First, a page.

How to make abortion palatable – a letter from Wormwood

John Knight of Desiring God writes a story, using C S Lewis’s fictional characters Wormwood and Grubnat from his book titled ‘The Screwtape Letters”. The Screwtape Letters is a satirical Christian apologetic novel written in epistolary style by C. S. Lewis, first published in book form in February 1942. The story takes the form of a series of letters from a senior Demon Screwtape to his nephew Wormwood, a Junior Tempter. The uncle’s mentorship pertains to the nephew’s responsibility for securing the damnation of a British man known only as „the Patient”.

The Subtle Art of Destroying Humans

by John Knight (

My dearest Grubnat,

I am glad to see you are finally learning to be subtler in manipulating your human. As I had warned you, I was concerned that your boisterous assault on the unborn vermin with the rare chromosomal makeup (the “disabled,” as the other vermin call them) was going to expose all our plans to destroy them.

So I congratulate you on the recent article in The New York Times, “Breakthroughs in Prenatal Screening.” I can see your skills developing. We must continue on this path as it does two important things for us: 1) it further blinds the humans to our real schemes; and 2) it rids us of having to deal with those foul, weak, “special” children that the Enemy calls “indispensable.” We mustn’t lose our grip here.

Because of this article, and unlike my last letters to you, I actually have a few things to commend — things to see you repeat.

No Names, No Shame

Now, I wouldn’t have opened the article exactly the way you did (more on that in my comments about how you can improve), but I must admit I appreciate how you dehumanized the mother and the child in your opening paragraphs.

Refusing to mention the name of the child was excellent! Names are bad for our cause. It makes the humans actually begin to imagine them as “children” rather than the “mere tissue” we want them to think those little humans are. Let them only think the child is “Down syndrome,” and never Michael or Elizabeth.

Silence of the Moms

Also, good job on not quoting the mother at all about how she feels today about her child. Those puny humans, left with all their preconceived notions and prejudices, already do well at creating frightening alternative realities for that mother. They talk about how sad she was, how horrible her life was, how much better it would have been if that child had never been born. In fact, I am a little jealous at how quickly they’ve been trained to distort reality.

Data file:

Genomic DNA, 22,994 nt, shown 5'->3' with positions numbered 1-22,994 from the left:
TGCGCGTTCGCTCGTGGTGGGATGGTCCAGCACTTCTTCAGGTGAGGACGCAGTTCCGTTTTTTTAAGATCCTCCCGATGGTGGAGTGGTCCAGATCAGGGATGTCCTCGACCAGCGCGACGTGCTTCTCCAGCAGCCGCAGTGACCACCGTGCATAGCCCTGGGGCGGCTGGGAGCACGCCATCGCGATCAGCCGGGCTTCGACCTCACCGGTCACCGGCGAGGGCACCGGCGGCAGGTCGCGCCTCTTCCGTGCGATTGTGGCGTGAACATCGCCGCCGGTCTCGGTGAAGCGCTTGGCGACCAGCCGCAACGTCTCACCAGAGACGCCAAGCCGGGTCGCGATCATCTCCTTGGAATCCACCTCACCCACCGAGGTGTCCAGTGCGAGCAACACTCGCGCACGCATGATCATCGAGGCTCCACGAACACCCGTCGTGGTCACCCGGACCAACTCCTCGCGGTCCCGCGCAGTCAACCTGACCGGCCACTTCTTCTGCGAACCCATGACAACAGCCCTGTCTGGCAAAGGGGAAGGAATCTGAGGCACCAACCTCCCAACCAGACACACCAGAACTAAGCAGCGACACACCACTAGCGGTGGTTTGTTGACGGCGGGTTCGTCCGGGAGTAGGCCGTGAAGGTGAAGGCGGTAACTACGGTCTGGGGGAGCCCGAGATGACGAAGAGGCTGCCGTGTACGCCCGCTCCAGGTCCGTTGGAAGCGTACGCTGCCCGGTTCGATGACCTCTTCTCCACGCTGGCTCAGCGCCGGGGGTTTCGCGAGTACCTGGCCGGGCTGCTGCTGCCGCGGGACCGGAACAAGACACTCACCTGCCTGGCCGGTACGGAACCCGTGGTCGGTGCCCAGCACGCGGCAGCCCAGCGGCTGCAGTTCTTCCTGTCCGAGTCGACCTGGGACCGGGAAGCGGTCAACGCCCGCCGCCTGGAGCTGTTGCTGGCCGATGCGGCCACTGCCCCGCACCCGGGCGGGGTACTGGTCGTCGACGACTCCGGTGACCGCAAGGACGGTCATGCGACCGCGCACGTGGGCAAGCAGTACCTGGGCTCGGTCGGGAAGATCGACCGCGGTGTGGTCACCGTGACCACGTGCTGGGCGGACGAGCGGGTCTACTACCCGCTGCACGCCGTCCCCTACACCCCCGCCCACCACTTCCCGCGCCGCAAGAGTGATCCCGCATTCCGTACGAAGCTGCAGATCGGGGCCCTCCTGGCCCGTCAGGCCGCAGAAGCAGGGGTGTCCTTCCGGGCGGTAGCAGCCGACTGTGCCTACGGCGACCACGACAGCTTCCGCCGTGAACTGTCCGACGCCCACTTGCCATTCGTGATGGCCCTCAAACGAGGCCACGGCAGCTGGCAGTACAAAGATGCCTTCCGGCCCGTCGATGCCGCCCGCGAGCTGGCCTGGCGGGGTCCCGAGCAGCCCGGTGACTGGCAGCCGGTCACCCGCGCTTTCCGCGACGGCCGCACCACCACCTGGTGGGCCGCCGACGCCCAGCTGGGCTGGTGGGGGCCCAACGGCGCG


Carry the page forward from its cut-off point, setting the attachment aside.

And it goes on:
The humans who have been through the distortion tutelage usually aren’t even afraid of the right things! When a parent talks about both the hardship and the “blessing” of raising that child (yes, the Enemy often makes good come to the family through this vermin), a little whiff of reality sets in. And when that happens it becomes harder for us to kill the next one. So keep bleaching from their minds the idea of these babies being real persons.

The Responsibility of Fatality

Another thing: the clean, clinical description of the prenatal tests nicely ignored any discussion about how much the culture loathes these disabled children. How laughable for them to think that “tests” are neutral in a world like theirs!

The doctors and so-called ethicists are the best among them for our cause. Keep working on the medical professionals to believe that termination is a responsible choice, especially when you know the mother doesn’t have anyone around her to support the birth of her child.

A Well-Informed Genocide

And another thing: The following sentence was perhaps your best: “When prenatal testing reveals that a fetus has a serious birth defect, some women may consider ending their pregnancies.” Hilarious! Yes, yes, yes! Let the mothers think they are just making an “informed, personal choice” rather than realize that they’re part ofour culturally orchestrated attack on children who have the extra chromosome. The Holocaust was fun, but this is even more satisfying. They actually think their individual choices don’t accumulate into genocide.

Now enough with the commendations! Here are a few things you neglected.

No Baby Pictures

Why in the world did you allow them to have drawings of babies in the graphic above the article? Yes, some humans are so calloused that they don’t care whether it is a baby or not. But most don’t like to think too much about it. Don’t give them any evidence that the little creatures they are destroying are actually human just like them. Don’t make this mistake again. Test tubes or computer code or something like that are far better. Keep it clean and scientific.

Bury Abortion

As much as I appreciated your opening the article with the story about the friend with the disabled child, you overdid it. The headline was about prenatal screening and you immediately made the story about abortion. The humans are stupid but even they can see an agenda this obvious. Next time bury the abortion bit later in the story so that the test results always end with a “compassionate” termination.

Avoid Real Sufferers

Never suggest that they talk to parents who are raising children with disabilities. For some unknown reason to me, when they talk to people who have experienced real suffering rather than imagined suffering, they get encouraged and emboldened. You know how our Enemy works in suffering.

Killing Can Be a Good Thing

In the future, only present all the hardship and expense and loneliness and how awful their lives will be, always couching it in terms of how horrible their baby’s life will be. They feel better, and their hearts get just a little harder, when they rationalize that killing their baby was a good thing. That’s the reason that if we can convince a woman to have an abortion she will likely have more.